|Arthur O. Marshall, Sedalia, MO Composer|
Marshall was born on a farm in Saline County, Missouri, the son of Emily Marshall, a washerwoman, and Edward Marshall, who had no discernible career, on November 20, 1881. A few years later his family moved to Sedalia, Missouri because black children were allowed to attend school nine months a year there as opposed to the three months allowed blacks elsewhere, and the Sedalia townspeople were reportedly more acceptable of African Americans. The Marshalls lived at 135 West Henry Street. Marshall attended elementary school in Sedalia. He was only fifteen years old when Scott Joplin first arrived in Sedalia. Joplin took up residence with the Marshall family, and before long both Marshall and Scott Hayden, a Lincoln High School classmate of Marshall, became Joplin's protégés.
|Scott Joplin, Sedalia, MO - In 1976, Joplin was posthumously awarded a Pulitzer Prize.|
learning music theory. Marshall graduated from the Teacher's Institute with a teaching license, however, it seems that he chose to pursue a career as a performer.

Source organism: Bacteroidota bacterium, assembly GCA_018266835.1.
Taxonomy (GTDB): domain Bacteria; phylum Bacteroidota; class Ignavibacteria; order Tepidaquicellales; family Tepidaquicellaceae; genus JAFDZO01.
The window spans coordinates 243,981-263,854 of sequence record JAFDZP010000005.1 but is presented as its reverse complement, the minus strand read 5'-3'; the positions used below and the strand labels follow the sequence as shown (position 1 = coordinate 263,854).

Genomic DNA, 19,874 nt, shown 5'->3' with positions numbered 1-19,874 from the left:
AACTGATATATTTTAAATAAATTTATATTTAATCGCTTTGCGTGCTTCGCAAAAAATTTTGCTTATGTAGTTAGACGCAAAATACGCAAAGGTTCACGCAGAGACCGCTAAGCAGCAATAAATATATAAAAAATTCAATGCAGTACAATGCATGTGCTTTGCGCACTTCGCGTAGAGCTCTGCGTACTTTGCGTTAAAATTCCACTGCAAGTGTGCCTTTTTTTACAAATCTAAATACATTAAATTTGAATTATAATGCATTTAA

During 1901 and 1902, Marshall lived in the Joplin home in St. Louis, along with Scott Hayden, Hayden's wife Nora, Joplin's wife Belle, and Joplin's brother Will. During this time, Nora and Will died.
Marshall continued to play in various tours and contests, both in St. Louis and at places such as Chicago. In 1903, despite flagrant racial discrimination, Marshall worked at the Louisiana Purchase Exposition (St. Louis World's Fair), playing piano at the Spanish Cafe where he earned $12 per week plus tips until he was replaced by a band.
and "The Lily Queen" (copyrighted November 7, 1907),
Marshall apparently married four times during his life.
Latisha (or Letitia) Howell, in St. Louis circa 1904
Maude McMannes, in St. Louis
Julia Jackson, in Chicago, with whom he had three children, two girls (one being Mildred Steward) and one boy. Julia died in childbirth in 1916.
Odell Dillard (Childs), in Kansas City on November 25, 1919
|"Swipesy Cakewalk"||1900||With Scott Joplin|
|"Lily Queen"||1907||By Marshall, edited by Joplin|
|"Ham and !"||1908|
|"The Glory of the Cubs"||1908|
|"Silver Arrow Rag"||1949|
|"National Prize Rag"||1950|
|"Century Prize"||c. 1966|
|"Silver Rocket"||c. 1966|
|"I'll Wait Until My Dream Girl Comes Again"||1974||Published posthumously|
|"Little Jack's Rag"||1976||Published posthumously|
|"The Miracle of a Birth"||1980||Published posthumously|